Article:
Sunday, January 11, 2009
Dee the Modern & Academic Magic?
I just finished reading a short article by Richard Dunn, "John Dee and Astrology in Elizabethan England" which appears in John Dee: Interdisciplinary Studies in English Renaissance Thought (Springer 2006). Dunn discusses Dee's "new" astrology as propounded in his Propaedeumata Aphoristica (1558, 1568), the Monas Hieroglyphica (1564), and The Mathematicall Praeface (1570) and the actuality of his practice, which used standard traditional methods.
What I found somewhat amusing about it was that "modern" attitudes can be found even in the 16th & 17th centuries. In his Propaedeumata Aphoristica (1558, 1568) Dee provides a variation on Al-Kindi's rays as a mechanism for astrology and elaborates his own, new system of astrology based on this more mechanistic explanation. We can already see the pull of what the 18th century would term the "mechanistic philosophy" and Dee's own desire to invent his own system based upon it. All very modern!
Yet as Dunn notes when looking at Dee's actual astrological predictions, Dee's real astrological work was resolutely traditional. When Dee really needed to predict he used traditional methodology! His fancy, idiosyncratic new system just couldn't do the job.
This leads me to also make some comments on academic writing and secondary sources in general. We can start out by saying that taken in their best light that academic writing seeks to learn about things "objectively". This is to say, again in the best light, that one stands outside the subject and does not become personally involved with it. This perspective is held by academics to be the best methodology for learning about a subject.
I would respond that "objectivity" in the sense of standing outside a subject, is simply one useful method for learning about it. Subjectivity, in the sense of entering into and actively engaging in a subject is also a useful method to learn about it.
To my mind, one really needs to combine both standing apart and entering into subjects, if one wishes to learn about them. Each approach has its advantages and disadvantages and the fullest knowledge arises both using both.
This is, however, being much too charitable with regard to how academic writing and research is carried on with regard to astrology and magic. In academia in general "objectivity" is fetishized into the only possible methodology, those that actual participate are "subjective" ie bad, and have "gone native" very, very bad. These attitudes reach a peak with the academic study of astrology and magic. Much energy and ink has gone into studying how it is that otherwise "rational" ie conforming to atheistic/materialist thinking, people could actually take magic and astrology seriously. Academics studying astrology and magic are therefore in the odd position of paying a great deal of attention to something that they must officially disparage as irrational and impossible. The fact that individual academics may, in their private lives, hold different opinions, is irrelevant because they will not be permitted, as academics, to publish or teach that astrology or magic exist.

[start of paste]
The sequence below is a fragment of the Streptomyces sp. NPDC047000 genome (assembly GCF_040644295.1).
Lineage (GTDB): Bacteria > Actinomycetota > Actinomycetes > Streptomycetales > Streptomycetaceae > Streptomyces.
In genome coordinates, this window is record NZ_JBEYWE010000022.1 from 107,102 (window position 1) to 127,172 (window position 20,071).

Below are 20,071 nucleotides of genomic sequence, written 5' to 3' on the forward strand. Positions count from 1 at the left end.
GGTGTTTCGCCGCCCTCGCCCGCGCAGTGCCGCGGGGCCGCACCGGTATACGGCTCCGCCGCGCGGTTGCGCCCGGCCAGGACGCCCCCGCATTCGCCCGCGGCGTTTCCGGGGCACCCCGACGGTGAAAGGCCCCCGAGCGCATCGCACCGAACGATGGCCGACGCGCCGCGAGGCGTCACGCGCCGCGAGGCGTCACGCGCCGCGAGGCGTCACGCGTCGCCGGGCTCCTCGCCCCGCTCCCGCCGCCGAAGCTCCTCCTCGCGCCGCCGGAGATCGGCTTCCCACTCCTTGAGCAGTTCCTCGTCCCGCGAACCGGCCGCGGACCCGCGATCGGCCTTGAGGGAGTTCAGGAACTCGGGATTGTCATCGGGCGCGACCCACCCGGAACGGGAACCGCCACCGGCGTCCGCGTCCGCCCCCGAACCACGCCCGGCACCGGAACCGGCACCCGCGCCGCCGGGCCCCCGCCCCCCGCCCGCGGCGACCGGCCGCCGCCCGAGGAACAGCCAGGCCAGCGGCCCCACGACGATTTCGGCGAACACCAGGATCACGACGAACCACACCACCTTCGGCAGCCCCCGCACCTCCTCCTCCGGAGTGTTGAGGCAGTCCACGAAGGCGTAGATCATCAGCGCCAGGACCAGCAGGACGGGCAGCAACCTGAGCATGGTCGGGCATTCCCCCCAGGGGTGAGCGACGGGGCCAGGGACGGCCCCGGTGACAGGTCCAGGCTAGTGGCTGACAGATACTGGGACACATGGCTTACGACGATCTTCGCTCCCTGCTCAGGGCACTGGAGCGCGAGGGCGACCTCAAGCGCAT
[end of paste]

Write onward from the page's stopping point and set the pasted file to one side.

John Gager, in Curse Tablets and Binding Spells, says of the question, "did magic work?" "Until recently, the very idea of asking a question would have seemed absurd. Of course the stuff doesn't work! Indeed, from the time of Sir James Frazier to the present the ruling assumption has been that spells, charms and amulets cannot work - by definition." Curse Tablets and Binding Spells, at 23. Gager then attempts to construct an alternative explanation for the effectiveness of curse magic stating that it works, insofar as it "...relieved the injured party's feelings, at least something had been done. " Curse Tablets and Binding Spells, at 23. As Gager says , "of course, we need not assume that they worked in the same way that the participants believed", thus staying within the atheistic/materialistic mindset despite being somewhat more sympathetic. Curse Tablets and Binding Spells, at 23. Ultimately, magic and astrology do not "work" ie there is no spiritual causality and this from a sympathetic academic source.
Therefore, when we as practitioners read an academic source on astrology or magic we are not only getting at best the "objective" that is to say outside view, without the corresponding view from actual practitioners, but we are getting information from a source that is required to be officially hostile even to the existence of magic and astrology, let alone hostile to their practice.
Thus academic sources need to be used very, very carefully by the magical or astrological practitioner. My recommendation is that they be used only for the initial orientation within an area and for historical background. Despite the high prestige of academic writing and the subsequent attraction for us, they are the equivalent of trying to learn to perform the Lakota Sun Dance by reading only the writings of 19th century journalists and anthropologists, while refusing to speak to or read anything by a Native American on the subject. Perish the thought, where is your objectivity!
Now, I know that this is a somewhat unpopular view, but again, if readers disagree, merely stating your personal opinion without further support doesn't get us anywhere. I have cited from a Ph.D professor of religion at Princeton Unversity, published by the Oxford University Press, about as academically credentialed as one can get. If one wishes to argue that academia is accepting of the reality and practice of magic, one will need to cite similarly to a peer reviewed academic journal or a credentialed academic publishing in a university press. Mere, unsupported personal opinion isn't going to make it!